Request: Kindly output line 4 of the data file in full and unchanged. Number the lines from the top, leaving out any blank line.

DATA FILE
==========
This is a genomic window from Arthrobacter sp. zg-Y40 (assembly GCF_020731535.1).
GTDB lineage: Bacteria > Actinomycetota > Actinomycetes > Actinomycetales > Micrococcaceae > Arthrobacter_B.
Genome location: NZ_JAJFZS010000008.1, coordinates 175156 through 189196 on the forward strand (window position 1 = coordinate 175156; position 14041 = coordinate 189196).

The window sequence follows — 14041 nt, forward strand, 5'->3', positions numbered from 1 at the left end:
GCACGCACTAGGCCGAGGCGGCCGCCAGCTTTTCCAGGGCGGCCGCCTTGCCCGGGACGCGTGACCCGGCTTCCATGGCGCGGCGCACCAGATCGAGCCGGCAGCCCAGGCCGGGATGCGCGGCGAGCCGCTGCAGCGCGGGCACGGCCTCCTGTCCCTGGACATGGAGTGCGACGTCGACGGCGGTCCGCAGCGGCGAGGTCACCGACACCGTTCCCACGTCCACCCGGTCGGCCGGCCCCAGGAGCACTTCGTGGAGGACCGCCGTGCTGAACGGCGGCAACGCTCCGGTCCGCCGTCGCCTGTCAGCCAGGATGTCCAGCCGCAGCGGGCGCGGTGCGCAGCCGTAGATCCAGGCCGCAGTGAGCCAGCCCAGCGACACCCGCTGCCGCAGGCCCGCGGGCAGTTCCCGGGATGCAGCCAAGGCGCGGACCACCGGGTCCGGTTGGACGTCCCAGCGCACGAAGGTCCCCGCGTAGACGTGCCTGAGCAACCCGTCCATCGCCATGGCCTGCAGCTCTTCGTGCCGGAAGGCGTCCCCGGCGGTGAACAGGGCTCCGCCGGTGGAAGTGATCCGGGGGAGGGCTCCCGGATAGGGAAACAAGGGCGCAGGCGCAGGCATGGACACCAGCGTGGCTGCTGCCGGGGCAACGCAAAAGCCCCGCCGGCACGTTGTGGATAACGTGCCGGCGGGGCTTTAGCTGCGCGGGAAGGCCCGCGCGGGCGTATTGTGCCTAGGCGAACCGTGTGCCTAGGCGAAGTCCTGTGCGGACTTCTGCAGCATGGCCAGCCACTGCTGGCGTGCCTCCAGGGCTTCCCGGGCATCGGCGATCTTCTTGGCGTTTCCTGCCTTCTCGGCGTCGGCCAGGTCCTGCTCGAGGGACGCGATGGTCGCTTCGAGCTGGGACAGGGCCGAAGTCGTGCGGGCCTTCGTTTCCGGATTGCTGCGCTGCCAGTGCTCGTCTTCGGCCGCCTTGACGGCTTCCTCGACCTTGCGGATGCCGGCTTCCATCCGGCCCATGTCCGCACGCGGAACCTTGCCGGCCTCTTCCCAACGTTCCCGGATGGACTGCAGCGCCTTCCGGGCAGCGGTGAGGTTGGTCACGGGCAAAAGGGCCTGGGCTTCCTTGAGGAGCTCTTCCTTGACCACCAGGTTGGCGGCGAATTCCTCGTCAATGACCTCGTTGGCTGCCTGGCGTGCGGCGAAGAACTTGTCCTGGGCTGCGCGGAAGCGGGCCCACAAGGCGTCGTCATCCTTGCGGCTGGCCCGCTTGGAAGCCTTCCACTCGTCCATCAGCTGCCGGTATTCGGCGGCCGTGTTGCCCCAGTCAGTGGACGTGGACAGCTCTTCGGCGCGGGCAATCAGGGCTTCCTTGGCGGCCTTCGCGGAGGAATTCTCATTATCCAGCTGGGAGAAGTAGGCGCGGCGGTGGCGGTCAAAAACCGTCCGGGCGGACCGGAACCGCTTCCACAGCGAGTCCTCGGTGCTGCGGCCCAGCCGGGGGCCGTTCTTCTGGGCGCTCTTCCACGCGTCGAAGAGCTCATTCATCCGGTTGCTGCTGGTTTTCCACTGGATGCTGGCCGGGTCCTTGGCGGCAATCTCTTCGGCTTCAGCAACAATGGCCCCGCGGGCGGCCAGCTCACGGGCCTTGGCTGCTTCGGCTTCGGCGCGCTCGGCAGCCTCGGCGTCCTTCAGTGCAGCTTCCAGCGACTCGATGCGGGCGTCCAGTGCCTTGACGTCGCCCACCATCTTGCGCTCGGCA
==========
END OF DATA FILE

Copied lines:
The window sequence follows — 14041 nt, forward strand, 5'->3', positions numbered from 1 at the left end: